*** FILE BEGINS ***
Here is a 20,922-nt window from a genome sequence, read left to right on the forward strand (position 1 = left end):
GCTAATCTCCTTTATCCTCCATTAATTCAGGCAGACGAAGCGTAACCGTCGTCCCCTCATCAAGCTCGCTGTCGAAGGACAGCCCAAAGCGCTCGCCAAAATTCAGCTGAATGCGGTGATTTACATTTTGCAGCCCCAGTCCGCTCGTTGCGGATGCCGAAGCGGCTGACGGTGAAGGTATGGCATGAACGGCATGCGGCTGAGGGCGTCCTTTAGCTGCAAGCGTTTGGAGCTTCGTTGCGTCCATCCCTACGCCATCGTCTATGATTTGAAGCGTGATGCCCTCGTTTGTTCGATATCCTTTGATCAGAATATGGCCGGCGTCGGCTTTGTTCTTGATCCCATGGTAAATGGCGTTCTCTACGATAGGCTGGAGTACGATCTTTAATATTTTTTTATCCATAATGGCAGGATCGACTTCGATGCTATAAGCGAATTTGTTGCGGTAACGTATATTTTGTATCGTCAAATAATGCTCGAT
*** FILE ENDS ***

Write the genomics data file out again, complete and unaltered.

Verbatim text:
Here is a 20,922-nt window from a genome sequence, read left to right on the forward strand (position 1 = left end):
GCTAATCTCCTTTATCCTCCATTAATTCAGGCAGACGAAGCGTAACCGTCGTCCCCTCATCAAGCTCGCTGTCGAAGGACAGCCCAAAGCGCTCGCCAAAATTCAGCTGAATGCGGTGATTTACATTTTGCAGCCCCAGTCCGCTCGTTGCGGATGCCGAAGCGGCTGACGGTGAAGGTATGGCATGAACGGCATGCGGCTGAGGGCGTCCTTTAGCTGCAAGCGTTTGGAGCTTCGTTGCGTCCATCCCTACGCCATCGTCTATGATTTGAAGCGTGATGCCCTCGTTTGTTCGATATCCTTTGATCAGAATATGGCCGGCGTCGGCTTTGTTCTTGATCCCATGGTAAATGGCGTTCTCTACGATAGGCTGGAGTACGATCTTTAATATTTTTTTATCCATAATGGCAGGATCGACTTCGATGCTATAAGCGAATTTGTTGCGGTAACGTATATTTTGTATCGTCAAATAATGCTCGAT